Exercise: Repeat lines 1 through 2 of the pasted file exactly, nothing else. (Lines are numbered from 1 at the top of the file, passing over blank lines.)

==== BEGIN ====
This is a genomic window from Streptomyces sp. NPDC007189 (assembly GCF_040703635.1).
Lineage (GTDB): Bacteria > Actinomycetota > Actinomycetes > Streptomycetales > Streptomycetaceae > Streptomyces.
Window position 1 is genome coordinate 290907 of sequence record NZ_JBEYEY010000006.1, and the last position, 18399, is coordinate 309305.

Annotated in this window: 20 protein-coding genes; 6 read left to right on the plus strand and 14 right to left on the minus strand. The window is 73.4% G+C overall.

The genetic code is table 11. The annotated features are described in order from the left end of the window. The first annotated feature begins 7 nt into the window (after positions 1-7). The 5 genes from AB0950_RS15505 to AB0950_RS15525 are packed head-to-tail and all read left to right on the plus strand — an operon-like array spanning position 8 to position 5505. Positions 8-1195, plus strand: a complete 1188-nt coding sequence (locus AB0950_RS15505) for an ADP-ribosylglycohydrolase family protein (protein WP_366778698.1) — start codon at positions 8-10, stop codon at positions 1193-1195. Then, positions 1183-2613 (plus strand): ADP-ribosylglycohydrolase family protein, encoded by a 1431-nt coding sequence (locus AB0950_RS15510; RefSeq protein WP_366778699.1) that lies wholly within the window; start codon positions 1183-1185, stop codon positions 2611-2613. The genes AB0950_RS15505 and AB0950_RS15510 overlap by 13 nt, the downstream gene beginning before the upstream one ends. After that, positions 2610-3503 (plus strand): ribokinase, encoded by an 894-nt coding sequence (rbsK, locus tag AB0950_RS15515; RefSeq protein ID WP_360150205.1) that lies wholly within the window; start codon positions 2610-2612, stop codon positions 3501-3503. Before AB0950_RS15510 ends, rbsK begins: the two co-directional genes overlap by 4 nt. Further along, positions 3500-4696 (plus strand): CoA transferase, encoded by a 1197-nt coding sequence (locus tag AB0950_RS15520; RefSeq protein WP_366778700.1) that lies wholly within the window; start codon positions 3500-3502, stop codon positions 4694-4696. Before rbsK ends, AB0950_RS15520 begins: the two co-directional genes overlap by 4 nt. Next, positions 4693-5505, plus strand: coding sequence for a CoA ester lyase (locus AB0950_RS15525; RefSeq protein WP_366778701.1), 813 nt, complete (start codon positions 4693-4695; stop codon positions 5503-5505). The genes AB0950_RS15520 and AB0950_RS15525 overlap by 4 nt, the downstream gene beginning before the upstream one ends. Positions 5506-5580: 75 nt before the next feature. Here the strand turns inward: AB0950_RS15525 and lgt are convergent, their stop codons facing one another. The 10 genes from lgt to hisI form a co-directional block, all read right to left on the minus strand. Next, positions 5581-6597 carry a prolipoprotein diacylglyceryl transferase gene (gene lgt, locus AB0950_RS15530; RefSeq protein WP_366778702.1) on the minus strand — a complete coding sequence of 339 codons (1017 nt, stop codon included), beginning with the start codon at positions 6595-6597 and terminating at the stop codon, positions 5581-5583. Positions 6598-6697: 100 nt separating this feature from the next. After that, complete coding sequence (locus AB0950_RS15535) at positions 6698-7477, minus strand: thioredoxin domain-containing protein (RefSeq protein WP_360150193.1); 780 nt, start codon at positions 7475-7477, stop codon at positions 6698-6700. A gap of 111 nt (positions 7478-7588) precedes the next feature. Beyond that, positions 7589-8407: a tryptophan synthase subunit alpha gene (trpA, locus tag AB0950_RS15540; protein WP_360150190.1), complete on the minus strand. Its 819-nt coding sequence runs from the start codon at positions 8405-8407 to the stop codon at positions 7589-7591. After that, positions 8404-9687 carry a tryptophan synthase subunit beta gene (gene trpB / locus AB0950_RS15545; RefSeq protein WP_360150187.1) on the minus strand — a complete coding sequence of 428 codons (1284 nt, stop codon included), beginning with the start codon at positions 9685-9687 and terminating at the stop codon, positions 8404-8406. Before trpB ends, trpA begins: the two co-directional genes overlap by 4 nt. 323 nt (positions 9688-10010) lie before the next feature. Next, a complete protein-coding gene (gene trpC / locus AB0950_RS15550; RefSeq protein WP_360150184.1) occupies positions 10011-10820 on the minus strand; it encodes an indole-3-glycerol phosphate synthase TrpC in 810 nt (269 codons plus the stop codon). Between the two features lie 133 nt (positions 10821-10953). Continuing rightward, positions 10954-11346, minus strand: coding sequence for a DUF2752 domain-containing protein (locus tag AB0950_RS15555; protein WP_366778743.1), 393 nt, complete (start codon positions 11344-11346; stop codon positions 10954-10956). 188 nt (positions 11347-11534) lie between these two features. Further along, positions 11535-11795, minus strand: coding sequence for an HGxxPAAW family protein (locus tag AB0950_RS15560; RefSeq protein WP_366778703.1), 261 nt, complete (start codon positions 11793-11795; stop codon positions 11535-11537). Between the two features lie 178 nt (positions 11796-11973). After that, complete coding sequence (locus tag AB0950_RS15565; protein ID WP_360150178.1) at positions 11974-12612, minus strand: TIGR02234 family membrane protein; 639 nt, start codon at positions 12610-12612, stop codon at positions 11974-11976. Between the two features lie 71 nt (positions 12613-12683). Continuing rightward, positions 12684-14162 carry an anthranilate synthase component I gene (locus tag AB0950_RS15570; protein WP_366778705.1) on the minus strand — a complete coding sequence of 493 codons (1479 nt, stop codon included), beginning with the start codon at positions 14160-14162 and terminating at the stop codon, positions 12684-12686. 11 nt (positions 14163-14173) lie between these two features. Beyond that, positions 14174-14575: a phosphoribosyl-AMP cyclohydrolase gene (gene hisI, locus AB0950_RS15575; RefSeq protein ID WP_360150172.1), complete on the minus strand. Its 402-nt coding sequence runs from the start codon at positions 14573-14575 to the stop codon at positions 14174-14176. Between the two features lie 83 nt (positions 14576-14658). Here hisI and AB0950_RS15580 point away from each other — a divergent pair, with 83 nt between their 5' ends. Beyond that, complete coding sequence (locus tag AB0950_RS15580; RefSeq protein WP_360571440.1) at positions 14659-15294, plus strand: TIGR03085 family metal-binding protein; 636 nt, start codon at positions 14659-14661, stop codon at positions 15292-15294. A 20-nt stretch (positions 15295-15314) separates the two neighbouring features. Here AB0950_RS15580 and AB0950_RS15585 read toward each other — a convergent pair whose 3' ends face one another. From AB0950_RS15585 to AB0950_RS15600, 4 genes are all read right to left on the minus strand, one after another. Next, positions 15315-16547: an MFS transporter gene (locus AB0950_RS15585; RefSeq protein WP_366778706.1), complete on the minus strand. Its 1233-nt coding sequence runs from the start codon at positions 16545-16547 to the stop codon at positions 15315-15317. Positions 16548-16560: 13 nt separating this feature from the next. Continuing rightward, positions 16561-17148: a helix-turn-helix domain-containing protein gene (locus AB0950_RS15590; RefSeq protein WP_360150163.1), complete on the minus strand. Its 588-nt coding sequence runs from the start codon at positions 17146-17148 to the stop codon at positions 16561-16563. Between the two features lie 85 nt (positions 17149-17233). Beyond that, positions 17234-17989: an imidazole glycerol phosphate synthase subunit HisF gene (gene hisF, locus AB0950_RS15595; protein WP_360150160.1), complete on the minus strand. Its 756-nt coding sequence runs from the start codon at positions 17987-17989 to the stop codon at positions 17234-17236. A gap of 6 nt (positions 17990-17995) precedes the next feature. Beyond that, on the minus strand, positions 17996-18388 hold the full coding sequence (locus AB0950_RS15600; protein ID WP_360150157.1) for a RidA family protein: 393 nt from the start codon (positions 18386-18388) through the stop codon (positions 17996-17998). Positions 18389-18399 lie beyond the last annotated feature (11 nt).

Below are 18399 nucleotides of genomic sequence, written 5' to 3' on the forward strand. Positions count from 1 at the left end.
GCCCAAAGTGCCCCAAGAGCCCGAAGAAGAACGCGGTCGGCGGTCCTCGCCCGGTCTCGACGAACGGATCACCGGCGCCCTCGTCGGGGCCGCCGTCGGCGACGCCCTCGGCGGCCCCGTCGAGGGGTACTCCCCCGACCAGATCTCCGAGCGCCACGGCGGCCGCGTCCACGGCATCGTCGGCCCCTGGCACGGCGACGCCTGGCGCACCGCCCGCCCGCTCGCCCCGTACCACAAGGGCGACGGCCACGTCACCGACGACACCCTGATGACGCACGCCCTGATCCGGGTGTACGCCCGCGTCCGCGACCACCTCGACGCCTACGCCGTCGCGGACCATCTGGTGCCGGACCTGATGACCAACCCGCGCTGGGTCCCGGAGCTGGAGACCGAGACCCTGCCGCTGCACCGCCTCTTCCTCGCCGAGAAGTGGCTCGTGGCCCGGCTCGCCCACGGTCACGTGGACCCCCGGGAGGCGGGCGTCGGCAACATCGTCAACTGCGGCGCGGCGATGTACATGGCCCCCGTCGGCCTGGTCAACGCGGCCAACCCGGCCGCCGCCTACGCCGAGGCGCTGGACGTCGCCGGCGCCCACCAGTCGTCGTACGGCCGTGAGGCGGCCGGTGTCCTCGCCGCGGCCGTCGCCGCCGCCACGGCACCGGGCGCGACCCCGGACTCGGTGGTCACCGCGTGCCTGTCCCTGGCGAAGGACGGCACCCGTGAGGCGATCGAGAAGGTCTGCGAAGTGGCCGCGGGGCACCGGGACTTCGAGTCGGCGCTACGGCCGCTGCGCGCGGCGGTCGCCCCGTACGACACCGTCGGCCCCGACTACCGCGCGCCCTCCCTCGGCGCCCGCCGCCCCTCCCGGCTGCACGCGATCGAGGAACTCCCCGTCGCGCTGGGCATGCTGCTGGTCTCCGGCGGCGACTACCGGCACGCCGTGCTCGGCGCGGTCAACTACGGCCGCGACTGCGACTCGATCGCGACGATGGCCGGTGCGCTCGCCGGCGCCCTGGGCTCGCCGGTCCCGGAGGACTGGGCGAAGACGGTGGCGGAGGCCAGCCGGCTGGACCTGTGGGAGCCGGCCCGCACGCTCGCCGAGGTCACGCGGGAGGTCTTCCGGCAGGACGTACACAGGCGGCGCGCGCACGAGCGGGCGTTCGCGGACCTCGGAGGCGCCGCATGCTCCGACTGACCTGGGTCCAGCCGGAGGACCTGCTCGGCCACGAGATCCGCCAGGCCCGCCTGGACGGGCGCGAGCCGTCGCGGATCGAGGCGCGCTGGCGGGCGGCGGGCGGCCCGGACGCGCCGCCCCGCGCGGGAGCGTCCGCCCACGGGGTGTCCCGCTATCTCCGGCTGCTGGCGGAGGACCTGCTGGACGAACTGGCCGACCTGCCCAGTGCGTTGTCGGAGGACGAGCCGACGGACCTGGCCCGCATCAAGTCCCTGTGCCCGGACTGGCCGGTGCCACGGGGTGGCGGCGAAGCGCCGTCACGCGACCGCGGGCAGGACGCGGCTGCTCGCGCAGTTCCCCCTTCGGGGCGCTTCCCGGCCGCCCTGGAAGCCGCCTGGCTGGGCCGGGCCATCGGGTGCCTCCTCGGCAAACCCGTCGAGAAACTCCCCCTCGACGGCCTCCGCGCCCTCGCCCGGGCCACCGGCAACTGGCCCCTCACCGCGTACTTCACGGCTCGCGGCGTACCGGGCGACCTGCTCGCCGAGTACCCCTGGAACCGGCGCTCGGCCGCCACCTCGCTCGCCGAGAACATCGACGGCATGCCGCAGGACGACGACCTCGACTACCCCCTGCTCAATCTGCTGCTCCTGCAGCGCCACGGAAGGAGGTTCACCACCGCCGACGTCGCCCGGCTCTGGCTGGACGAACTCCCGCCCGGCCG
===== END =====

This is a genomic window from Streptomyces sp. NPDC007189 (assembly GCF_040703635.1).
Lineage (GTDB): Bacteria > Actinomycetota > Actinomycetes > Streptomycetales > Streptomycetaceae > Streptomyces.